Transitions and transformers: Reducing fire-risks in urban areas

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According to the UN, nearly two-thirds of the global population are set to live in cities by 2050. Coupled with environmental concerns that are pushing trends such as digitalisation and electric vehicle uptake, energy infrastructure operators are faced with a double-sided coin. On one side is smarter, more efficient infrastructure, on the other is higher loads and increased pressure on existing power infrastructure.

As urban intensity increases and users demand more from the grid, it’s no surprise that the MIDEL Transformer Risk Report found that over 80% of professionals surveyed are concerned about transformer failure. Safety will always be a top priority, so what more can we do to protect highly-populated urban environments from the risk of fires at substations?

Dehli, India’s most populous city, which has an estimated population growth trend of 67.6% to 2035 is a case in point. Transformers are being put to the test by an influx of people and power companies must continue to operate safely under these testing conditions.  

Take CESC Limited for example, India’s oldest utility based in the Kolkata region of India. Serving approximately 3 million consumers including domestic, industrial and commercial users, CESC operates a wide range of assets in power generation and distribution. There are more than 8,000 distribution transformers in their system, the majority of which are rated between 315 and 500 KVA. In previous decades CESC needed to install dry-type transformers in densely populated areas in order to mitigate the risk of fire. However dry-types are much more expensive than oil-based transformers, and no longer represent the most cost-effective solution for managing public safety in built up areas. 

Instead CESC has opted to trial a highly fire-resistant fluids in some of their transformers: esters. With a fire point of 316 °C in comparison to mineral oil’s 170 °C, esters provide a greater level of fire safety to protect against the trend of ‘popping’ (exploding transformers), which can cause catastrophic consequences in such a highly-populated environment.

“At CESC we are working towards the future of India’s energy infrastructure – so using a synthetic ester fluid such as MIDEL 7131 is much more than just selecting a transformer coolant”, mentioned Mithun Roy, Assistant Manager at CESC Ltd. “MIDEL’s fire safety and biodegradability properties actively facilitate our mission to protect people, the environment and the transformer assets themselves.”

Trial locations include a manufacturing workshop near a school and a plastics factory in a densely-populated area.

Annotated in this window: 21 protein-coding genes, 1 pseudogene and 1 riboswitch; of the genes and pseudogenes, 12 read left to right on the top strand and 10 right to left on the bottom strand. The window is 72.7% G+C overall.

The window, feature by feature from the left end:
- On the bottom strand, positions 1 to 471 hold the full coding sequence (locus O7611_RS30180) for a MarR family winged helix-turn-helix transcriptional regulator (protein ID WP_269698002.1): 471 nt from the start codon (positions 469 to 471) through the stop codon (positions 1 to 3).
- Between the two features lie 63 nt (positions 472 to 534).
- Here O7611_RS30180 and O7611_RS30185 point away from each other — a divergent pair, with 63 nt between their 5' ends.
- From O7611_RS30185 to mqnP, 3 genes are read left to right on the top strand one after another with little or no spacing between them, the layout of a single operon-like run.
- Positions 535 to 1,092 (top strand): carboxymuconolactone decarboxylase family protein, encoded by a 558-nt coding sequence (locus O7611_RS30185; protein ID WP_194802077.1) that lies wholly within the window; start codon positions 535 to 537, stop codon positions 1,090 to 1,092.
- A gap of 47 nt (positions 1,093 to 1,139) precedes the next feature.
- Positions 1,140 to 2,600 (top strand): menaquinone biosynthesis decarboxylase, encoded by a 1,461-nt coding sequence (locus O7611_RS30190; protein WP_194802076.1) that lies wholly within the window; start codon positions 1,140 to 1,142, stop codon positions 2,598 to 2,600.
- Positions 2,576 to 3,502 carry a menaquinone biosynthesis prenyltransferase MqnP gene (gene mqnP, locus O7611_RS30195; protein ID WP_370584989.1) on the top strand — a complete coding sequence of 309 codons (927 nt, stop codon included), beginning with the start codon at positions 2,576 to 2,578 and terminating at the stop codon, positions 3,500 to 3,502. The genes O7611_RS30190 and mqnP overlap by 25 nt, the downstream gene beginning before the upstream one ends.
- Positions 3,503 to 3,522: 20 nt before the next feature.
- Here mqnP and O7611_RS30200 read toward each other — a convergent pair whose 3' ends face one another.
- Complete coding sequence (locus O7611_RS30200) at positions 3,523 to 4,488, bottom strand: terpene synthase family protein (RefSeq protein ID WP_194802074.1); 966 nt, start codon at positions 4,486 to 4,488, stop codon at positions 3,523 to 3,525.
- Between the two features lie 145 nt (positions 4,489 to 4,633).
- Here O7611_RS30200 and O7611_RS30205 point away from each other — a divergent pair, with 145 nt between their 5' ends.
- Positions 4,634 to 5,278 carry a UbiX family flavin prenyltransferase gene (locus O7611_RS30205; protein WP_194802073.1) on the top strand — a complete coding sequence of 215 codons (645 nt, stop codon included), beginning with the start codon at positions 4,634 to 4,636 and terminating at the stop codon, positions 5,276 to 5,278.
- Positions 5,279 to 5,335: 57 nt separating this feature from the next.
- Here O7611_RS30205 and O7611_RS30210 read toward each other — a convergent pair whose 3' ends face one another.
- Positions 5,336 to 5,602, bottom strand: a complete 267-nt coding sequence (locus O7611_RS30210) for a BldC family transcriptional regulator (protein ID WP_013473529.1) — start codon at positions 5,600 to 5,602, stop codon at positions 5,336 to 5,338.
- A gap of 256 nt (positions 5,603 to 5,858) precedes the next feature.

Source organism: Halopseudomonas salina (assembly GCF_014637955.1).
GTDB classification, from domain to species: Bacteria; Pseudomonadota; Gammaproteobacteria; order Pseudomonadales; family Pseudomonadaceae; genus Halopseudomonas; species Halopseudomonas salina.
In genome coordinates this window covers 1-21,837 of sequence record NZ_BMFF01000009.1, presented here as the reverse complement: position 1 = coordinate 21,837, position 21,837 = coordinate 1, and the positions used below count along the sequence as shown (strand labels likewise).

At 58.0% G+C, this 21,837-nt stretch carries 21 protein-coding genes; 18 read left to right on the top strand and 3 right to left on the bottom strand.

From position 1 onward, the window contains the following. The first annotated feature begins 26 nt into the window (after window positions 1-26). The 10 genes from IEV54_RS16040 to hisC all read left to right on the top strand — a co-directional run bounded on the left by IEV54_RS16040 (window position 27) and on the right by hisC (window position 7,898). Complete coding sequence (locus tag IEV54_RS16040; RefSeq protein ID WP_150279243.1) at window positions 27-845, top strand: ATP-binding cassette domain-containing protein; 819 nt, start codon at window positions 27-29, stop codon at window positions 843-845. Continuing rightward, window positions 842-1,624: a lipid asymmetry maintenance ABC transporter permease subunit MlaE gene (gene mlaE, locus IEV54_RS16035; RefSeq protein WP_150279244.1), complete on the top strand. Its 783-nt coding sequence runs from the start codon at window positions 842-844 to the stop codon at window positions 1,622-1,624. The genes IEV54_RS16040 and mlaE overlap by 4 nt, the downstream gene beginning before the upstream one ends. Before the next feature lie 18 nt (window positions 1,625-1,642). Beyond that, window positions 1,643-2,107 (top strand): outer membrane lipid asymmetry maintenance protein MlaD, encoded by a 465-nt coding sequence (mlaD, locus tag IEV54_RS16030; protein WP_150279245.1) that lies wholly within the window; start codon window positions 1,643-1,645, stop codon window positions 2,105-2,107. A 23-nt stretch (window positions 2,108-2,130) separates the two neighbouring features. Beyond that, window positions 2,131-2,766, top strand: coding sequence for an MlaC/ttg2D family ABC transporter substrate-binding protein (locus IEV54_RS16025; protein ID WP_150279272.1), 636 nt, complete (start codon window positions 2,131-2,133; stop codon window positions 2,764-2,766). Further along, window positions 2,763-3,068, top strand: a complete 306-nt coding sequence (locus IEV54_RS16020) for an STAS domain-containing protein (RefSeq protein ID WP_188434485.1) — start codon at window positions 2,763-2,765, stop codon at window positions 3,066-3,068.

To help supply this demand, M&I Materials has opened its ester transformer fluid manufacturing plant and state-of-the-art laboratory near Mumbai, India. The move creates a high quality, local supply chain of the company’s MIDEL ester fluids for utilities and transformer manufacturers across the country.

With a locally manufactured product, Indian utilities will have direct access to a flexible and responsive supplier, meaning less dependence on imports for this key transformer component. As a biodegradable alternative to mineral oil, the availability of MIDEL fluids across India marks another step forward in creating a sustainable electricity grid for the future.  In addition, the M&I Materials investment in local manufacturing is a clear endorsement of the Indian Government’s “Make in India” initiative.

The operation, based in Maharashtra, is the result of a new strategic alliance with ACME Synthetic Chemicals, and will help Indian utilities and OEMs to deliver safer, greener transformers and substations. Ester transformer fluids are far more environmentally friendly than the traditional mineral oil. The company has had a presence in India, providing product and technical support, for almost a decade.

Raw materials for the manufacturing of the fluids will be sourced from locally grown soybean and rapeseed crops, providing new opportunities for local farmers and their families, in addition to creating jobs at the factory. This local facility will be able to supply ester fluids to CESC and other utilities across the continent.

Many companies are in a similar boat to CESC with the older parts of their transformer fleet currently filled with mineral oil. However, the switch to esters is an easy one for many. Through the process of retrofilling, the transition to esters doesn’t have to be an instant wholesale change to a transformer fleet – utilities can prioritise the most at-risk assets whilst keeping the rest of their transformers running. In a sector where professionals value the impact of transformer failure on business continuity only behind safety and revenue, the avoidance of downtime due to retrofilling can’t be understated.

In short, there’s no doubt that the energy transition is delivering numerous benefits and with esters being fully biodegradable, there’s no reason why companies can’t enjoy a boost to their sustainability and safety while also looking after their bottom line.

Major utilities such as Torrent Power, CESC, DMRC, GETCO, Tata Power Delhi, TNEB, Reliance Infra – to name a few – have been successfully using MIDEL ester transformer fluids throughout their networks. Manufacturing MIDEL locally will mean Indian utilities benefit from a leaner, more flexible and responsive source of supply.